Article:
Should you slow down to learn difficult piano passages?

One of the reasons I love piano teaching so much is that it gives me opportunities to study the learning process, and how each of us learns as individuals. A fascinating example of this often happens when I start working with a new student. At some point, I’ll ask the student to slow down at a difficult passage so they can play it correctly. I’m still surprised at how often they’ll will resist doing this, saying “my previous piano teacher told me always keep a steady tempo, even if I played wrong notes.”

When I hear this, I try to get the pianist to understand the reason behind this advice. Why would their old teacher tell them one thing while I’m telling them the opposite? If you think about it for a moment, you’ll realize that the “steady tempo” remark was intended to help them become a better sightreader. If you’re sightreading, you’re trying to play the music as a performance and in that context, the worst thing you can do is interrupt the tempo every time you come to a difficult measure. So you simply keep going, and leave a few notes out or whatever you need to do to continue the music’s flow. This is especially important when you’re playing with other musicians.

While practicing, on the other hand, your primary goal is to learn the notes correctly. So in this context, it’s vital that you don’t “smudge” your way through difficult passages. By all means, anticipate them, analyze them, and play them slowly enough so your fingers get the experience of playing them correctly. Then, you can play at a steady pace.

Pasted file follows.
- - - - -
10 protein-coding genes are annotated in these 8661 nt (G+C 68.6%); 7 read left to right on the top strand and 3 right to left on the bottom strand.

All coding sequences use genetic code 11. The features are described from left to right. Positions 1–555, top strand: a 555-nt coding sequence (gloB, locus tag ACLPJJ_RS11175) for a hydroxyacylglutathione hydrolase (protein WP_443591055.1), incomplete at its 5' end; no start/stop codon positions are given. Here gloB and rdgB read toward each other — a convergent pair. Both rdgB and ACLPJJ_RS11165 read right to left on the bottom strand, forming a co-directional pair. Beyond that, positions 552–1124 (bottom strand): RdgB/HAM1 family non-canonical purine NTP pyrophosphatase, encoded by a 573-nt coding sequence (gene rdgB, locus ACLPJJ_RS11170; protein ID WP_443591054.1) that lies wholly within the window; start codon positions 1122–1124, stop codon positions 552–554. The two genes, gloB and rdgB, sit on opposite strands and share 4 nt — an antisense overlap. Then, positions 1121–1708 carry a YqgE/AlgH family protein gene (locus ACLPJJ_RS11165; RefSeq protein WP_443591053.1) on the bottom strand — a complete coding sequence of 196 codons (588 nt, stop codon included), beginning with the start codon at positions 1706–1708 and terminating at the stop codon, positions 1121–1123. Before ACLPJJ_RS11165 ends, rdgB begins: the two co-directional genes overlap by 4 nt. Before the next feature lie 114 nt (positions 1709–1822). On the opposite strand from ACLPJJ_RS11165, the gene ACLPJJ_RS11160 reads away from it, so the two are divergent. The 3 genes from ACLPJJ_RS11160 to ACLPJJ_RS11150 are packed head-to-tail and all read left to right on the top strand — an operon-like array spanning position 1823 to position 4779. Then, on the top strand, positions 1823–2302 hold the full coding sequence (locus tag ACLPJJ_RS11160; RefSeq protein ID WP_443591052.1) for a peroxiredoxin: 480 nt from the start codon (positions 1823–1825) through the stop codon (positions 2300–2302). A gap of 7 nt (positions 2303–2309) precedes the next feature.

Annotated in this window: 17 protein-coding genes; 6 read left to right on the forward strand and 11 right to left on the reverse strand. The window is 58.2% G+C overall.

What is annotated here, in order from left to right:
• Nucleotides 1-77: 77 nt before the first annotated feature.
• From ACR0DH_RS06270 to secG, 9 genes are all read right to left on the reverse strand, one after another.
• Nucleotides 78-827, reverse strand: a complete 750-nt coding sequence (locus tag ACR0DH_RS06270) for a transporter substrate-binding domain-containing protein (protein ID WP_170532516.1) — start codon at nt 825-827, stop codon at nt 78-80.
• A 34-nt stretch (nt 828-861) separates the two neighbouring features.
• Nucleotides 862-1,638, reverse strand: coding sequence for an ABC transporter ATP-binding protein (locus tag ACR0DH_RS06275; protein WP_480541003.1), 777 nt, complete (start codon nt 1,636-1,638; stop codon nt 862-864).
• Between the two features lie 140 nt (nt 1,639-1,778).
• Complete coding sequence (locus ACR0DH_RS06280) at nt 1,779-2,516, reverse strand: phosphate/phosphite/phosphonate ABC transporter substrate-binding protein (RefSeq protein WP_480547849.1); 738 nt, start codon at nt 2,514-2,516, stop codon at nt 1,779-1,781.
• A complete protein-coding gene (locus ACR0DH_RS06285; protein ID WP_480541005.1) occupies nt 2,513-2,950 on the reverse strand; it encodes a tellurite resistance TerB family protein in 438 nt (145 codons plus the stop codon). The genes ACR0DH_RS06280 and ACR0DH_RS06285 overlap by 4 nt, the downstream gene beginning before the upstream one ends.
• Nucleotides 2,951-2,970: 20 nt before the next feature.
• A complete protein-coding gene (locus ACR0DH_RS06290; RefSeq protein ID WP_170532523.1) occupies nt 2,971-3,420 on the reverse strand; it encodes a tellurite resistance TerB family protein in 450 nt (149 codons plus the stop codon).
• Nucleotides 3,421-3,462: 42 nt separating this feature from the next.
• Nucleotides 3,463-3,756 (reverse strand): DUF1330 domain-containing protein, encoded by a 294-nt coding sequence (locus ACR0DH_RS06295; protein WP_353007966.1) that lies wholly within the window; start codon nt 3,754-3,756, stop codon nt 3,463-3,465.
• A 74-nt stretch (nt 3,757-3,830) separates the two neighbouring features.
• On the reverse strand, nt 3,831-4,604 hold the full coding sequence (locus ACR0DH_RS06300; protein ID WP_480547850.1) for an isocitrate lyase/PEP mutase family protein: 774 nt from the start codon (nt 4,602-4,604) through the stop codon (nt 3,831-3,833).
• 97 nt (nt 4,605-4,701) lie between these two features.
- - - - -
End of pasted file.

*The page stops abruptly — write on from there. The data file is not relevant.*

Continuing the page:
I’ll often do this when I practice Bach. I also do it while improvising over challenging jazz chord progressions. I wouldn’t slow down in performance of course, but doing so while practicing enables me to really listen to each note and hear the passage clearly. It gives my fingers a chance to play the correct notes before speeding up to the correct tempo.

By the way, this process of anticipating hard passages in advance is backed up by a study of piano students at The University of Texas. You can read more about it here. Check out point #4: Errors were preempted by stopping in anticipation of mistakes.

Let’s take the “steady tempo” advice the way it was intended: to help with sightreading. Don’t let it limit you in terms of learning music. Sometimes, slowing down is just what we need!

Here’s some more to help you play piano better: An Effective You To Learn Anything You Like

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